The telecommunications firm signed a non-binding pact with Pegaso PCS today for negotiations that could lead to Sprint taking a $250 million stake in the wireless firm.
If a deal is sealed, Sprint would hold a 30.5 percent stake in Pegaso, and occupy at least one seat on the Mexican company's board of directors. Leap Wireless International, a spin-off of wireless company Qualcomm, currently holds a 28.6 percent stake in Pegaso.
Although far from final, the potential deal is the latest example of major wireless carriers forging partnerships to expand internationally. Local phone giant Bell Atlantic also has considered branching out into Mexico, a growing market. The company iswireless alliances in Northern Mexico.
Earlier this year, AirTouch Communications completed its merger with Britain's Vodafone, the first in a year of major international alliances.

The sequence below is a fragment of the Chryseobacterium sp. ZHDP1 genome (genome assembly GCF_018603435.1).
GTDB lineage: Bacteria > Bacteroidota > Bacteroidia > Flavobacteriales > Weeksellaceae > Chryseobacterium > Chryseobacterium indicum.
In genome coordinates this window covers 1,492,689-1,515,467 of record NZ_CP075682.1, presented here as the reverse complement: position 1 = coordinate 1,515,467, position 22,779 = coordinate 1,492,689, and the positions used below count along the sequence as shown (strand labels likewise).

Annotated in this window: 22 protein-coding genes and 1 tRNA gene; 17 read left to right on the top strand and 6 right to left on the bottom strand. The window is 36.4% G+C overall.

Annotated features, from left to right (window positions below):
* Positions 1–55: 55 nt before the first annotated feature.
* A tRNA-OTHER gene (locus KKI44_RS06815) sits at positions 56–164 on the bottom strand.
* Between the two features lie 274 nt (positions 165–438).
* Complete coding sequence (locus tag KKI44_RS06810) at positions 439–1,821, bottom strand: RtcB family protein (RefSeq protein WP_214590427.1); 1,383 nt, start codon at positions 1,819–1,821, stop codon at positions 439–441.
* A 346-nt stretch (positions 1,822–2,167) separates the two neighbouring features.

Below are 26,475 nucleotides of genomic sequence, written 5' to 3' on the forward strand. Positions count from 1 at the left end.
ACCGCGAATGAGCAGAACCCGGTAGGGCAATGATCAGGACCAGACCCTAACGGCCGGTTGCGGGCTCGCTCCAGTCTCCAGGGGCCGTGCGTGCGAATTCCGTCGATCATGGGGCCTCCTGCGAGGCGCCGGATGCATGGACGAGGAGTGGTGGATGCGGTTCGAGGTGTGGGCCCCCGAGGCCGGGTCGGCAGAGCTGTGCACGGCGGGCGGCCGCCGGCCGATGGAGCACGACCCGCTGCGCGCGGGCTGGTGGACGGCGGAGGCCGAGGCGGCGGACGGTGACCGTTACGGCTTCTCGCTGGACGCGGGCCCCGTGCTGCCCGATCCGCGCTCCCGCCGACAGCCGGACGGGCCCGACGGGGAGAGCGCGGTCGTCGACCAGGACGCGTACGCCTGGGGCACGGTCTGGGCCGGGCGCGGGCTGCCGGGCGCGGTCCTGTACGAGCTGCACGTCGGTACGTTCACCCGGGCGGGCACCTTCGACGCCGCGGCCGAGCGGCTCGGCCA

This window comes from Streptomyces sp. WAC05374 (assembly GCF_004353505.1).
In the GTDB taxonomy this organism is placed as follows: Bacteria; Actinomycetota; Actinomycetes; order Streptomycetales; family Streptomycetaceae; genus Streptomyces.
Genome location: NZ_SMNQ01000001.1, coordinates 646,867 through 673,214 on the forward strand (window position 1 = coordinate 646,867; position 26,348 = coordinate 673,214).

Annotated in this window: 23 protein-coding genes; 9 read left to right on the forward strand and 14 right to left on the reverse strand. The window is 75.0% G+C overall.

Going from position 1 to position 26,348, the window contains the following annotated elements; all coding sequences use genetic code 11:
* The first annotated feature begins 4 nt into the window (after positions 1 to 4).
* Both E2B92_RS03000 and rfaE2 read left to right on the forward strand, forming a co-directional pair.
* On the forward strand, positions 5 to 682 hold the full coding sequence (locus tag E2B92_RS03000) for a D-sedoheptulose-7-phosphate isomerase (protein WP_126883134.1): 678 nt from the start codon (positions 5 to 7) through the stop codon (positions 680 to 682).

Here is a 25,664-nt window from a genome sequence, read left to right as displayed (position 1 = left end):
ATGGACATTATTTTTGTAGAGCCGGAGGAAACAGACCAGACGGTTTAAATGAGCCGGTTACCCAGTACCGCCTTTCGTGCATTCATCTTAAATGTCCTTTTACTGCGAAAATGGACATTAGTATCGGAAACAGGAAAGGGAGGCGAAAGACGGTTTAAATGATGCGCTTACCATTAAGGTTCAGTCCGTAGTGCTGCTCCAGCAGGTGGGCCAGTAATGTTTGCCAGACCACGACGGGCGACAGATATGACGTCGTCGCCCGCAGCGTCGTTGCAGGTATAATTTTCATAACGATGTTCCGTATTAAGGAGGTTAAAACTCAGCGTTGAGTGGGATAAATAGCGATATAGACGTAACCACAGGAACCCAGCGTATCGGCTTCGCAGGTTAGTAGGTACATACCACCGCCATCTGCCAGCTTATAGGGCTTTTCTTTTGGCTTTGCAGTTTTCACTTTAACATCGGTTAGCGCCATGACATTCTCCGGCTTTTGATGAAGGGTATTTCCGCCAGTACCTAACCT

Wireless mergers and general enthusiasm over the potential for wireless data services has recently driven many wireless stocks to new highs.
A Pegaso deal would round out international coverage for Sprint PCS, the company's wireless unit, and bolster Pegaso's bid to break into the Mexican market. Telcel, the wireless subsidiary of Mexican phone giant Telmex, claims roughly two-thirds of the wireless market, analysts said.
"This gives Pegaso some momentum that they really, really need," Dataquest senior wireless analyst Bryan Prohm said. "I think they realized in order to become competitive, they'd have to find someone who has had success."
Pegaso, which began service in February, is building a new digital, code division multiple access (CDMA)-based wireless network.
"I think it's a logical extension [for Sprint PCS] as North America becomes more integrated, especially along the border where there's a lot of cross-border traffic," he said.
Sprint is in the process of beingby MCI WorldCom. The deal is still pending review by the Federal Communications Commission.